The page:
Sexual harassment cases are one of the most difficult things that employees may deal with at their place of work. It is common for the victims of sexual harassment to feel powerless and unable to do anything to change their situation for the better. The witnesses of sexual harassment may feel caught between a rock and a hard place, feeling empathetic towards the victim and yet afraid that if they speak up, they will be putting themselves or their jobs at risk. It is a tough situation for anyone, and yet there are steps you can take to empower yourself and others to take a stand and deal with sexual harassment in a healthy, safe and productive manner. The laws, rules and regulations that surround sexual discrimination and harassment are put in place to protect employees from the devastating effects of sexual harassment at many levels. Here are some of the actions you can take against sexual harassment, whether you are the victim or simply an onlooker.
What to Do in the Face of Sexual Harassment
Sexual harassment comes in many different forms. It can be subtle or obvious, ongoing or a one-time occurrence, severe or moderate. All varieties of physical and verbal sexual harassment should be taken seriously, as they can often progress from not-so-serious to very severe in a short amount of time. The nature of the sexual harassment case you are dealing with will determine how you go about addressing it. Here are some of the steps you can take, in order from most casual to most formal.
• Speak out against the harasser: This is often the simplest and most direct way to deal with sexual harassment. By getting to the root cause of it and addressing the provoker, you will make your message loud and clear that the behavior in question is not acceptable. While in some cases this verbal warning is enough to make the harasser stop, many cases escalate from this point on.
• Report the harassment to the appropriate people: Taking it to the next level, you may choose to take the harassment incident(s) to a supervisor, human resources department or internal social case worker. Make sure to follow exactly whatever company policies or procedures are in place so that your case will be treated with the appropriate timeliness and seriousness. Your company should be able to handle the sexual harassment charge from then on, either by dismissing or counseling the harasser, separating the harasser and the victim, or another method.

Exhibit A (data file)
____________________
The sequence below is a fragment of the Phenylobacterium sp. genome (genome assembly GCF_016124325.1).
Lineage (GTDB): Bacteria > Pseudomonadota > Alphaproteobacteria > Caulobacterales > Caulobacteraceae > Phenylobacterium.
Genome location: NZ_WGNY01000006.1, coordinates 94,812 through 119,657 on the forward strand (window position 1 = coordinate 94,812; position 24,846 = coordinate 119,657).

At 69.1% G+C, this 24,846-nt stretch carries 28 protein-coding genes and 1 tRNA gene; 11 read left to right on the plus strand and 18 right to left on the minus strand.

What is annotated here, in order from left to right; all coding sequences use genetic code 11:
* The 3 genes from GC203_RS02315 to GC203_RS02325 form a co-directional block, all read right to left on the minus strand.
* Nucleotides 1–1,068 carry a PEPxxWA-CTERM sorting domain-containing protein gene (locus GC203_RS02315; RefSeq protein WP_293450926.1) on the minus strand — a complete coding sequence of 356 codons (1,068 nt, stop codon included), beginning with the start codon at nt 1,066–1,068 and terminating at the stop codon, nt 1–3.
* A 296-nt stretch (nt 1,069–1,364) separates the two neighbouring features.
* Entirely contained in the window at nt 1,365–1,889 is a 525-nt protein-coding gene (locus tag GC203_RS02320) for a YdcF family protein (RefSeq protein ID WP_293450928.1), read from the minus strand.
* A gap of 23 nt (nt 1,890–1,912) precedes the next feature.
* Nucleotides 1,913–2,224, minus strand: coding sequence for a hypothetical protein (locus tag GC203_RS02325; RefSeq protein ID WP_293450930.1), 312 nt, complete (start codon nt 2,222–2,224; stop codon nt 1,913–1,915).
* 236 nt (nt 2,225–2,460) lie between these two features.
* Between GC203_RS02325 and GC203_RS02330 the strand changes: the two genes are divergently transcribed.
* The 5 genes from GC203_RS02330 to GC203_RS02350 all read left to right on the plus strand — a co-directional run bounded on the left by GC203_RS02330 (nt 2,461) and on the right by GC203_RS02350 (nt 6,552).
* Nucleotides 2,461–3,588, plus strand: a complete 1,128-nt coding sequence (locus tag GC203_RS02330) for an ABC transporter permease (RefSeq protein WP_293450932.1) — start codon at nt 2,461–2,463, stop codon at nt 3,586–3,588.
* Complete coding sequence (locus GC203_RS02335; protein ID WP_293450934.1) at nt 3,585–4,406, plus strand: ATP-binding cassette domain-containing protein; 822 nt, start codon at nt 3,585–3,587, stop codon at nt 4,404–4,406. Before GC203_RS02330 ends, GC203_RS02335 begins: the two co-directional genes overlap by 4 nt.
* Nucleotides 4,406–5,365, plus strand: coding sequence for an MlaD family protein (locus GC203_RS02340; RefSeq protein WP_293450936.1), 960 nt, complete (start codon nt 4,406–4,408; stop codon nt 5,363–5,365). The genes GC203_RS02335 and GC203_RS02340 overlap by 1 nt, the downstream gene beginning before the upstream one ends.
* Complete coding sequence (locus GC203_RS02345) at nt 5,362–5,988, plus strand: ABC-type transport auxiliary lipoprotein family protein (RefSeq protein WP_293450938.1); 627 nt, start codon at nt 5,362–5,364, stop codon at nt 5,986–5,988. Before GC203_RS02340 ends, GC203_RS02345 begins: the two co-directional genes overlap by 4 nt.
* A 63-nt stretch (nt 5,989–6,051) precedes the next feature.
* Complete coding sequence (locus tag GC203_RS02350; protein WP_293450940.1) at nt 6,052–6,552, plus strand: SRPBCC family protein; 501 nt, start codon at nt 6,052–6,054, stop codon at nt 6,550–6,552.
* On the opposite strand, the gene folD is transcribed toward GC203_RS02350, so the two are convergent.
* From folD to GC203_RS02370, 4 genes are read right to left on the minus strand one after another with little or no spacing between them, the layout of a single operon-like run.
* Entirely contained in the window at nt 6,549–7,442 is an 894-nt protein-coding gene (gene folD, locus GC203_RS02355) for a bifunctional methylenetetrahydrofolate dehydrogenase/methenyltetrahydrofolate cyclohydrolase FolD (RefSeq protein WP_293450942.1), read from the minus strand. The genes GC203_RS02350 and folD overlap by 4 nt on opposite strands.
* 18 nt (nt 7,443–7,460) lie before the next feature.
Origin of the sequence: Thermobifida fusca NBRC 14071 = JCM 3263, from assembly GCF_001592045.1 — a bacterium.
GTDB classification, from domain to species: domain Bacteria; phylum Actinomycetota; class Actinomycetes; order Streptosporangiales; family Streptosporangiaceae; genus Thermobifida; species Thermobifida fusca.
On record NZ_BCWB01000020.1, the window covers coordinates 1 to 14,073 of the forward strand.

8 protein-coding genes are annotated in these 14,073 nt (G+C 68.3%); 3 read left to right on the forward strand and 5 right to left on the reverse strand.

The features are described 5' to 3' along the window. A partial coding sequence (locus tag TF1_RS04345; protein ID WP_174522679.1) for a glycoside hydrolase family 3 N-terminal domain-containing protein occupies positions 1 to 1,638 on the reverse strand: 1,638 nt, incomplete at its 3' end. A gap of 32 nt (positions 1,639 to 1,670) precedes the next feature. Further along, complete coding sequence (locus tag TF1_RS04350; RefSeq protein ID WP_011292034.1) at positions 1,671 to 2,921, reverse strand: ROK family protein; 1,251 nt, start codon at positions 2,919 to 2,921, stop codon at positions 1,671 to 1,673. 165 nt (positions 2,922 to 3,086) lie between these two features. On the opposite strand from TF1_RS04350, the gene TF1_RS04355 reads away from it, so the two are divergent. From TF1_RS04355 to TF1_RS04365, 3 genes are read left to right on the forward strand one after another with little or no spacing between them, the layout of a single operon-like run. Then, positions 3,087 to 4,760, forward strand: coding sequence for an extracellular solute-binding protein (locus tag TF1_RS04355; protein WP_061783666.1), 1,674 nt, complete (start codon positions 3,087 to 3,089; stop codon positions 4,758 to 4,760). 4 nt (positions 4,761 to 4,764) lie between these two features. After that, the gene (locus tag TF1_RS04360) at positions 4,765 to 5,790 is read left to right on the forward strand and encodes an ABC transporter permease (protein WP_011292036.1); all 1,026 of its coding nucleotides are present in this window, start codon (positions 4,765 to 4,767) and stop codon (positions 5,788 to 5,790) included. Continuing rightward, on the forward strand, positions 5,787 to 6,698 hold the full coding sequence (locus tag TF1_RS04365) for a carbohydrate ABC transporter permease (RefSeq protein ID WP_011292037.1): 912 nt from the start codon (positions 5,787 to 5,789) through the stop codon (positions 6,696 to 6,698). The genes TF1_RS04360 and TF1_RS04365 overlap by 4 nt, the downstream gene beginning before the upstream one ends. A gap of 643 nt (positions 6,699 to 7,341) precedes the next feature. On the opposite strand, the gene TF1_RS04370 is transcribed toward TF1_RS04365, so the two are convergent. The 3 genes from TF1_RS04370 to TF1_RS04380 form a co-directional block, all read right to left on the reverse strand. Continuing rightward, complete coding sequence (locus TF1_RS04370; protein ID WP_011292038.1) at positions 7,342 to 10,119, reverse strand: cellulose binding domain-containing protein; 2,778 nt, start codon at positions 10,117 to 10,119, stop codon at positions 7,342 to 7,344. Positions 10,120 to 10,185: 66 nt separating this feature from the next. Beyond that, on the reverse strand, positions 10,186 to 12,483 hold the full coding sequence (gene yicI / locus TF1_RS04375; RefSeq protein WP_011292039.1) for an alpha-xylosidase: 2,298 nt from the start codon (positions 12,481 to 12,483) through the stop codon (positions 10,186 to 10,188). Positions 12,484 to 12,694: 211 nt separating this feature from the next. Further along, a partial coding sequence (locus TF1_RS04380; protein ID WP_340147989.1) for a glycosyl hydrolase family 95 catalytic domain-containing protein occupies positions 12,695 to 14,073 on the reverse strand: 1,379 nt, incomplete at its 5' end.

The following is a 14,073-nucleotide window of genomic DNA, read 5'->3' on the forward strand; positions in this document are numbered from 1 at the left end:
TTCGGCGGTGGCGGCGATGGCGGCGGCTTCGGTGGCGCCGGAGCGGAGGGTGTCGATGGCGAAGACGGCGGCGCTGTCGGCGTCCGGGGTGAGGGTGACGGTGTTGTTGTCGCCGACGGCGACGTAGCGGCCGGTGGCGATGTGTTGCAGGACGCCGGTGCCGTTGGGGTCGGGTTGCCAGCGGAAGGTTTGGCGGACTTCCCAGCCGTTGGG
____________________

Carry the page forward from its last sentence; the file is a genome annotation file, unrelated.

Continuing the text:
• File a charge with your state human or civil rights establishment: This next step in dealing with sexual harassment is a major one. You will contact the governing agency in your state which deals with issues of workplace discrimination and harassment, which is usually the Equal Employment Opportunity Commission. This enforcement entity will typically strive to resolve the claim with your employer. If this fails, they may advise that you bring a lawsuit against the company.
• Take legal action: Lastly, the most dramatic step you can take in dealing with sexual harassment in the workplace is filing a lawsuit against your employer. While this type of litigation may seem drastic, it is sometimes the only procedure that gets results, as long as the three above steps failed to resolve the problem. Victims of sexual harassment often file lawsuits against an employer for physical or emotional suffering, and they may be able to get their jobs back, receive lost wages and acquire damage costs for the events that occurred.
If you are faced with sexual harassment in the workplace, remember that there are steps you can take to resolve the issues very simply or at a more formal level. Following the protocol above, you will be empowered to take action against this violation of human rights.
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